Why should a homeowner or real estate agent care about having a well-drafted lease, particularly when the chances of litigation are remote? Simple. A good lease affords powerful protections. Basic issues like nightly rates, cleaning fees, and damage deposits are only a small part of any good rental agreement.  A lease sets expectations in advance, can prevent problems before they arise and puts the law more clearly on the owner’s side in the event of a dispute. Even if you don’t plan on suing any of your guests, by setting expectations before arrival you may be able to deter destructive conduct. Unruly groups inclined to break the rules may look elsewhere if they understand the potential financial consequences.

    It’s also good general practice to communicate clearly with potential guests. Commit conversations to writing via e-mail, but choose your words carefully. You’re not trying to sneak something past a potential guest, but rather trying to set expectations.
    It’s also good general practice to communicate clearly with potential guests. Commit conversations to writing via e-mail, but choose your words carefully. You’re not trying to sneak something past a potential guest, but rather trying to set expectations.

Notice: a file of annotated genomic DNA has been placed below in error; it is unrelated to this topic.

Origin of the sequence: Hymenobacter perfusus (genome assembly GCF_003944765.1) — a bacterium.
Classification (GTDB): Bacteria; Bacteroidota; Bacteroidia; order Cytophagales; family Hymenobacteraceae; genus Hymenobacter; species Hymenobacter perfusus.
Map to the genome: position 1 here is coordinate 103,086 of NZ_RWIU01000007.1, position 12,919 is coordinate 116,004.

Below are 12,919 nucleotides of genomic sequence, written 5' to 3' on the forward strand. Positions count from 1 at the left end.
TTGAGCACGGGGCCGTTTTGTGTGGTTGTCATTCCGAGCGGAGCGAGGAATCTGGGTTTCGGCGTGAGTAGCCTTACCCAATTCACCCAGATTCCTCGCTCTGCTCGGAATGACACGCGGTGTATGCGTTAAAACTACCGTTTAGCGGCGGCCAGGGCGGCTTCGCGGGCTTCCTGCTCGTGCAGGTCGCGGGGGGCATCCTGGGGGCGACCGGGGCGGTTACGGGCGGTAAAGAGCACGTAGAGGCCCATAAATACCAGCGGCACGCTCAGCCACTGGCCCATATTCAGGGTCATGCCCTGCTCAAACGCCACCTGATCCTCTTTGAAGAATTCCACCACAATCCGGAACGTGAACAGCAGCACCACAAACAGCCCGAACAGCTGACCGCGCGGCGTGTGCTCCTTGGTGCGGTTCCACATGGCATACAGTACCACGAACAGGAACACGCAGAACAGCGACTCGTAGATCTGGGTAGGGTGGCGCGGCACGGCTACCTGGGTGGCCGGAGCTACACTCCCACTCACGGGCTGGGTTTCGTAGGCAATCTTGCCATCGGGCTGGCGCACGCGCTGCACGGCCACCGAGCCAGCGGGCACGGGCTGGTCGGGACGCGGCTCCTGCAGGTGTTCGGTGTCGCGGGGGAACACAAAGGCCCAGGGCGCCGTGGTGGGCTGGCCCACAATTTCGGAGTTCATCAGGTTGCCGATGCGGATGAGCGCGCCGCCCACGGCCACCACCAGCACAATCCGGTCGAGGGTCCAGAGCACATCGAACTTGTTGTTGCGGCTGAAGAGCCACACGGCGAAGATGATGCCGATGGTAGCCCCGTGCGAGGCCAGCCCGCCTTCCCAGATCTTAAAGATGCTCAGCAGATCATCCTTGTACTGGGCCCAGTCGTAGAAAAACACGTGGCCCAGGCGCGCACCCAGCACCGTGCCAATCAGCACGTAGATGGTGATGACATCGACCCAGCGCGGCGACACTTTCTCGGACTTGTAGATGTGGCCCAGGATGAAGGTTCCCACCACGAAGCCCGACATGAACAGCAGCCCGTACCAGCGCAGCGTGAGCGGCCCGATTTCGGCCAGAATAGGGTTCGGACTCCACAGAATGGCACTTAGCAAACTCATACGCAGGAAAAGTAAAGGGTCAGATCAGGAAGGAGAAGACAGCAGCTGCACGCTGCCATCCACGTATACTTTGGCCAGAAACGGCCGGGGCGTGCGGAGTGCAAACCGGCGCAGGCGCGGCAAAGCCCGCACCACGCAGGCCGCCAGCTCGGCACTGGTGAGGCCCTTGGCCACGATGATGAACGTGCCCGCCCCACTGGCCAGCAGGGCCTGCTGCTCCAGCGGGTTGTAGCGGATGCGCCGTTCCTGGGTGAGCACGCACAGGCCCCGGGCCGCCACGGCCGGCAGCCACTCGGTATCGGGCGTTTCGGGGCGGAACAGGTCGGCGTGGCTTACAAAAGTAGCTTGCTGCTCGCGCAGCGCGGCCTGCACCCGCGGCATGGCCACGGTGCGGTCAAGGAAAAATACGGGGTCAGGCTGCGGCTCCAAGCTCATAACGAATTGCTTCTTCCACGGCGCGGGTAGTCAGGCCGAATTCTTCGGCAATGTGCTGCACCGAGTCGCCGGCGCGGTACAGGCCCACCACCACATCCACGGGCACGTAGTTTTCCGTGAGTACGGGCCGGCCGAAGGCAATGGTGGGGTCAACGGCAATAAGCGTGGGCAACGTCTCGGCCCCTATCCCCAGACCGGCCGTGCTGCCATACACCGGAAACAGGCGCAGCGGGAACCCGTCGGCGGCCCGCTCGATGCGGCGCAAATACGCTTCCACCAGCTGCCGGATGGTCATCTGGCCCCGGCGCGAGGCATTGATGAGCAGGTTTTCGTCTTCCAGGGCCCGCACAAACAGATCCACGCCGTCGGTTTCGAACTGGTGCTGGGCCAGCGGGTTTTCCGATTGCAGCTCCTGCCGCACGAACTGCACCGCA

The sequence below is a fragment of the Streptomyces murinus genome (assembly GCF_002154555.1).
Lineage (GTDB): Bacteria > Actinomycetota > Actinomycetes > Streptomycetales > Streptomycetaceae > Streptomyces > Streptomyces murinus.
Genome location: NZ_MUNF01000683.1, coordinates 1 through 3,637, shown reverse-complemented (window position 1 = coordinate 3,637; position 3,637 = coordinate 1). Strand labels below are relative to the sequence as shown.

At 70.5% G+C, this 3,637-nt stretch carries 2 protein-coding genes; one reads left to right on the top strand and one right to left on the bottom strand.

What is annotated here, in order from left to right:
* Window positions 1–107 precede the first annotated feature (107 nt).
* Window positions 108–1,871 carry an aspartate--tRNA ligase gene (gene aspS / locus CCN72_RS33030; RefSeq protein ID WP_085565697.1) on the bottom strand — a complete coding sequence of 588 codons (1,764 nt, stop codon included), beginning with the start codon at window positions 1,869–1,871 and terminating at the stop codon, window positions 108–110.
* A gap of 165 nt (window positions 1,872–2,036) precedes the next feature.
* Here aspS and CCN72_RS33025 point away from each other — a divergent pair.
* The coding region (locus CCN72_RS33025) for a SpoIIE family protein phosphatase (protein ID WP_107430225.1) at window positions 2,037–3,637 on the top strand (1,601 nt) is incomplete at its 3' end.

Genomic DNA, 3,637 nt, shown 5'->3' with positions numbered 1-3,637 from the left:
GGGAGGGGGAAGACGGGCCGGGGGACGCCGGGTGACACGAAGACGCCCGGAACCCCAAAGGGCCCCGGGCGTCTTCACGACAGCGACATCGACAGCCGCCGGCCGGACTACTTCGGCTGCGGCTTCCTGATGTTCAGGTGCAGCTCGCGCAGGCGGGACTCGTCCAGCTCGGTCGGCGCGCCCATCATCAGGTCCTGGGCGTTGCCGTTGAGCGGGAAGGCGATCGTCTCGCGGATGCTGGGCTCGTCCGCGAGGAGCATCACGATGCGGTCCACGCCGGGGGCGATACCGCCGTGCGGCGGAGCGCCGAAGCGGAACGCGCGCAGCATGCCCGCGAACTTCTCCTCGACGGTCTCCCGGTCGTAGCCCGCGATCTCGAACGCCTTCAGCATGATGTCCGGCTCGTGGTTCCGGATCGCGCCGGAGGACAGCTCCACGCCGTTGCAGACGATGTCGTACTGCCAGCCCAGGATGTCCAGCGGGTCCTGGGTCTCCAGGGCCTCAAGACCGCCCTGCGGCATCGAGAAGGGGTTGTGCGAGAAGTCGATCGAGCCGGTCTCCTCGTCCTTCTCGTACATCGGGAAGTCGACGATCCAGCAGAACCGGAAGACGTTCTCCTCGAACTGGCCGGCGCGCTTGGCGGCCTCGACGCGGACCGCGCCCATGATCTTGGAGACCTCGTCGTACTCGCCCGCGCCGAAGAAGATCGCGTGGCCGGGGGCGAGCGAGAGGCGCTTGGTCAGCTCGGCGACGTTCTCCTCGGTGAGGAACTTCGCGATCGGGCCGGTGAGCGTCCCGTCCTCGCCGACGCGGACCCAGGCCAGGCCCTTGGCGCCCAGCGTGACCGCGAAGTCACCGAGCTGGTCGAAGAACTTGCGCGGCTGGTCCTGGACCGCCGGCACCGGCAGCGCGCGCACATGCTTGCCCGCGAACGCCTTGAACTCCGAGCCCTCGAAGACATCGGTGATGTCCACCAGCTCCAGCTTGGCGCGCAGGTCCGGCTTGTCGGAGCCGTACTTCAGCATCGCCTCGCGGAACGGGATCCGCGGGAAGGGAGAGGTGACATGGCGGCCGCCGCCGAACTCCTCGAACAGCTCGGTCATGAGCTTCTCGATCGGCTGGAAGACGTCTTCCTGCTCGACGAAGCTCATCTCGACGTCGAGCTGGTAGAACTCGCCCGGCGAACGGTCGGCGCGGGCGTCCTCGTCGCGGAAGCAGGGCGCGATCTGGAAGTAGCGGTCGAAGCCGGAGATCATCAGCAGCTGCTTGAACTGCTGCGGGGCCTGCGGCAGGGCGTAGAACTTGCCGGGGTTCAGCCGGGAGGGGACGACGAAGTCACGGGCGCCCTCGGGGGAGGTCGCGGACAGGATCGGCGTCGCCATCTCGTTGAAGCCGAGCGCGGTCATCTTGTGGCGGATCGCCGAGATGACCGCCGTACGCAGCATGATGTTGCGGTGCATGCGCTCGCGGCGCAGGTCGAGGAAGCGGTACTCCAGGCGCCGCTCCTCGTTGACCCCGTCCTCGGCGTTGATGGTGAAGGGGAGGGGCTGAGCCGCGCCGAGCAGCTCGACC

DRAFTING TIPS

    A carefully drafted lease is key to successfully renting out a ski house.
    Before discussing how to draft a better lease, it is important to note that a lease is not technically a contract. It is similar to a contract and generally interpreted under contract law principles, but because it is also a conveyance of real property (albeit a temporary one), a lease has some important areas of distinction from a normal contract. The most important distinction is that a rental guest is not merely a party to a contract, but a tenant afforded certain rights under state landlord-tenant laws.

    It is worth noting that an effective agreement doesn’t need to be long. In fact some of the best agreements are simple, but on-point. However, there are certain elements which all rental agreements should include. These components may seem obvious, but their nuances are often overlooked. Below are some tips for drafting a better lease for your vacation rental.

    Term

    Every lease agreement should specify a rental period. Be specific. Instead of using just a date, use a date and time. State check-in and check-out times clearly. This is particularly important because houses are often rented by two groups back to back. List a morning time for check-out and an afternoon time for check-in. Well-drafted leases often also include an hourly fee for late check-outs. You don’t have to assess the fee, but when guests know it’s hanging over their heads, they’re more likely to leave on time.

    Rate

    Clearly state the rental rate. Even if the rate is calculated nightly, include a sum total. Be sure to note whether the rate includes things like taxes, cleaning fees, or surcharges. Have the guest initial next a grand total. Being clear upfront isn’t only important from a legal standpoint, it’s good business. Guests will feel blindsided by hidden fees, often leaving a bad taste and lessening the chances the guest becomes a repeat customer.

    Security Deposit vs. Insurance